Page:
Hastings stables have had a week to remember with four wins and two thirds from two race meetings.

The Hastings training partnership of Guy Lowry and Grant Cullen saddled up two winners at the Taupo meeting on Wednesday last week and also picked up a third placing with first starter Mohaka.

John Bary also produced his first winner for the new season when Vinnie's Volley was successful at Taupo, while Hastings owner-trainer Tim Symes produced My Tommy to finish third at the same meeting.

Then, at Te Aroha on Saturday, the successful roll being enjoyed by Paul Nelson continued when Perry Mason took out the $50,000 Pakuranga Hunt Cup.


The Lowry/Cullen stable unleashed two potential star 3-year-olds at Taupo in Xpression and Mohaka, who finished first and third respectively in the 1100m 3-year-old race.

Xpression was having her first start since winning the Group 2 Wakefield Challenge Stakes (1200m) at Trentham in December last year.

That was only her second start and followed a debut third over 1000m at Otaki.

Injuries and a minor illness prevented her from contesting other major 2-year-old races last season but she looks to have come back better than ever.

Jockey Samantha Collett settled the Showcasing filly at the rear of the six horse field at Taupo and bided her time until just before the home turn before making a move.

They swooped up wide out on straightening for the run home and Xpression kept up a strong run to the line to win by a long head.

Mohaka, making her race debut, finished a close third.

She led at the end of the first 300m and looked likely to weaken out when headed early in the home straight.

But she rallied again late to finish less than three-quarters of a length from the winner and was in cramped quarters as she went across the line.

Xpression is by Showcasing out of the Don Eduardo mare Xpress and was bred by Haunui Farm studmaster Mark Chitty in partnership with his childhood friend Iain Renton of Hawke's Bay.

The pair now race the filly with other close Hawke's Bay friends Paul Bayes, Mark Apatu and Fred Coates.

She will now head to the Group 3 $70,000 Hawke's Bay Breeders Gold Trail Stakes (1200m) at Hastings on September 22.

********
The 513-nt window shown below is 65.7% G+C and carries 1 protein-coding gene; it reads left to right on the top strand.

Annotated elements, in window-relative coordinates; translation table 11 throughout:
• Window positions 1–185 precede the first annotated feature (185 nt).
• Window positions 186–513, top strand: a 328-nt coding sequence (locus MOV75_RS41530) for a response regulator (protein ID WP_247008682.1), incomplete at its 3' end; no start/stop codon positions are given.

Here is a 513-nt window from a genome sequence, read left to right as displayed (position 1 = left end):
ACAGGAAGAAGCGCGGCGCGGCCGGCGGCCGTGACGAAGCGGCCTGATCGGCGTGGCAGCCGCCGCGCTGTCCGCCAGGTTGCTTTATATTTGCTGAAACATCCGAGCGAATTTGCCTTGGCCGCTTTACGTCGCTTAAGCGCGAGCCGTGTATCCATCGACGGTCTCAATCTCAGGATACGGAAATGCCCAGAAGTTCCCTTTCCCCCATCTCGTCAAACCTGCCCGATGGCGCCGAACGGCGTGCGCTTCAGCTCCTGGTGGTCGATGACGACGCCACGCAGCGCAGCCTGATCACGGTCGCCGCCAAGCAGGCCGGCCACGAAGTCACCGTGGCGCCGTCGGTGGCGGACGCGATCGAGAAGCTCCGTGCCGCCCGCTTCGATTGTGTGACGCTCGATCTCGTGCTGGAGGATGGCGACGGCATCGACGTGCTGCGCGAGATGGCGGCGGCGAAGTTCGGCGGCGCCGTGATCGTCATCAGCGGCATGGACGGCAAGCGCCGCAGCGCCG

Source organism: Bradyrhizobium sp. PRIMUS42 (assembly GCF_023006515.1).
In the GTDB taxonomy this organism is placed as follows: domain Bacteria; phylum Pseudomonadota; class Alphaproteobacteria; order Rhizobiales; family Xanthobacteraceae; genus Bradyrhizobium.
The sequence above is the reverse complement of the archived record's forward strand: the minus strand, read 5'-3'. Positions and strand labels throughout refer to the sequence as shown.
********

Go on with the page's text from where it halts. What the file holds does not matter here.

Carillion was also resuming from a spell when she scored a game win in the Maiden 1000m race at Taupo.

The 5-year-old Per Incanto mare hadn't raced since finishing second over 1200m at Hastings in May but indicated the she was ready to produce a top fresh up performance by winning a 750m jumpout at Hastings on August 2 by five lengths.

Carillion began quickly and jockey Samantha Collett positioned her outside the leader in the early running.

They went to the front early in the home straight and Carillion dug deep in the final stages to hold out second placed Grand Mayson by a short head.

Carillion races in the colours made famous by horses bred and raced by the former Te Parae Stud in Masterton.

She was bred by Wairarapa-based Angela Williams and is raced by a syndicate that is managed by Auckland's John Duncan.

Vinnie's Volley is another who rallied gamely to win a Rating 65 race over 1000m at Taupo after looking beaten at one stage of the race.

The Iffraaj mare was a shade slow to begin but quickly rushed up to take a clear lead at the end of the first 300m.

Jockey Chris Johnson had the mare under a good hold coming to the home turn and, after being clearly headed by Kamikaze Rebel early in the home straight, Vinnie's Volley came again in the final stages to win by 1-1/4 lengths.

It was Vinnie's Folly's second win from only five starts and she had shown she was ready for a big fresh up performance by winning a 750m jumpout at Hastings on July 20 by 10 lengths.

Vinnie's Volley is raced by the Too Posh Syndicate, a large group of keen racing enthusiasts.

Several members live in Hawke's Bay and are Carl Taylor, Renee Dever and Trent Miller, Wink and Andrew Hildreth, Brian and Karen Strachan, Rob Hardie, Craig and Vicki MacMillan, Vicki Sanders, Arron and Vicki Cook, Tina King, Tracey Saxton, BJ Moleta, Richard Koorey, Doug Callaghan, Lex Verhoeven, Merv Dudley and Robbie Lawton.

Nelson second equal on premiership

It has been a long time since a Hastings trainer has featured in the top four on the national premiership at any stage of a racing season but Paul Nelson is currently second equal after a month of the 2018-19 year.